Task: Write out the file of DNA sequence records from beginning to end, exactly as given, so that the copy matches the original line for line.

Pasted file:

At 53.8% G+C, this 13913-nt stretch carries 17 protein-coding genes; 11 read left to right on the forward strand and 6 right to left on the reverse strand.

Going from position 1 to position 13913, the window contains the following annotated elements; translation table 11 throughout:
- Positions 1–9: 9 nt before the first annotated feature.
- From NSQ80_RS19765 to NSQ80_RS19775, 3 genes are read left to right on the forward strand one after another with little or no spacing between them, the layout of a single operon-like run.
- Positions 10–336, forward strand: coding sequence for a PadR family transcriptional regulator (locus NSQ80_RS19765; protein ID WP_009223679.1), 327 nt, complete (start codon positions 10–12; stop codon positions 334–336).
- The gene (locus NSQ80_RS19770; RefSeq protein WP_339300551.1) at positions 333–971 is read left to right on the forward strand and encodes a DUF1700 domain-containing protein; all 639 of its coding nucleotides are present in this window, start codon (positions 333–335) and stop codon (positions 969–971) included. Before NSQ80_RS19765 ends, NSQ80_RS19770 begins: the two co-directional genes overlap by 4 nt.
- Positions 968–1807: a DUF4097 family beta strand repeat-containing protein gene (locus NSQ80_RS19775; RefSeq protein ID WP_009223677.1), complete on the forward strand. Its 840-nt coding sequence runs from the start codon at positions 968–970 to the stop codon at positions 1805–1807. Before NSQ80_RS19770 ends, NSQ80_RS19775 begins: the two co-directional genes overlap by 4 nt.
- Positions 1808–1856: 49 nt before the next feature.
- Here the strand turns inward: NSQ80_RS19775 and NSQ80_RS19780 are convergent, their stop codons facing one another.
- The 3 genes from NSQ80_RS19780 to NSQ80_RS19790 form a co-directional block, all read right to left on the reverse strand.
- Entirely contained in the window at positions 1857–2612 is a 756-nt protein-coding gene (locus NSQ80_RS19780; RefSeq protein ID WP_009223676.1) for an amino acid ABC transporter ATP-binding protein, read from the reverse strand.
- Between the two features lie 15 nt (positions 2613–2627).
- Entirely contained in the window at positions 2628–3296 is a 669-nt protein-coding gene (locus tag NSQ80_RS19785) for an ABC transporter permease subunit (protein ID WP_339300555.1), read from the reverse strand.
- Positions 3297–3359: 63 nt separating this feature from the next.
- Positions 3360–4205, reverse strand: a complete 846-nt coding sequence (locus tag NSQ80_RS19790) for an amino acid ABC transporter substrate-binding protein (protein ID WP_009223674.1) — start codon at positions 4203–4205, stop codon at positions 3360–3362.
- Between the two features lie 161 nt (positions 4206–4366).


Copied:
At 53.8% G+C, this 13913-nt stretch carries 17 protein-coding genes; 11 read left to right on the forward strand and 6 right to left on the reverse strand.

Going from position 1 to position 13913, the window contains the following annotated elements; translation table 11 throughout:
- Positions 1–9: 9 nt before the first annotated feature.
- From NSQ80_RS19765 to NSQ80_RS19775, 3 genes are read left to right on the forward strand one after another with little or no spacing between them, the layout of a single operon-like run.
- Positions 10–336, forward strand: coding sequence for a PadR family transcriptional regulator (locus NSQ80_RS19765; protein ID WP_009223679.1), 327 nt, complete (start codon positions 10–12; stop codon positions 334–336).
- The gene (locus NSQ80_RS19770; RefSeq protein WP_339300551.1) at positions 333–971 is read left to right on the forward strand and encodes a DUF1700 domain-containing protein; all 639 of its coding nucleotides are present in this window, start codon (positions 333–335) and stop codon (positions 969–971) included. Before NSQ80_RS19765 ends, NSQ80_RS19770 begins: the two co-directional genes overlap by 4 nt.
- Positions 968–1807: a DUF4097 family beta strand repeat-containing protein gene (locus NSQ80_RS19775; RefSeq protein ID WP_009223677.1), complete on the forward strand. Its 840-nt coding sequence runs from the start codon at positions 968–970 to the stop codon at positions 1805–1807. Before NSQ80_RS19770 ends, NSQ80_RS19775 begins: the two co-directional genes overlap by 4 nt.
- Positions 1808–1856: 49 nt before the next feature.
- Here the strand turns inward: NSQ80_RS19775 and NSQ80_RS19780 are convergent, their stop codons facing one another.
- The 3 genes from NSQ80_RS19780 to NSQ80_RS19790 form a co-directional block, all read right to left on the reverse strand.
- Entirely contained in the window at positions 1857–2612 is a 756-nt protein-coding gene (locus NSQ80_RS19780; RefSeq protein ID WP_009223676.1) for an amino acid ABC transporter ATP-binding protein, read from the reverse strand.
- Between the two features lie 15 nt (positions 2613–2627).
- Entirely contained in the window at positions 2628–3296 is a 669-nt protein-coding gene (locus tag NSQ80_RS19785) for an ABC transporter permease subunit (protein ID WP_339300555.1), read from the reverse strand.
- Positions 3297–3359: 63 nt separating this feature from the next.
- Positions 3360–4205, reverse strand: a complete 846-nt coding sequence (locus tag NSQ80_RS19790) for an amino acid ABC transporter substrate-binding protein (protein ID WP_009223674.1) — start codon at positions 4203–4205, stop codon at positions 3360–3362.
- Between the two features lie 161 nt (positions 4206–4366).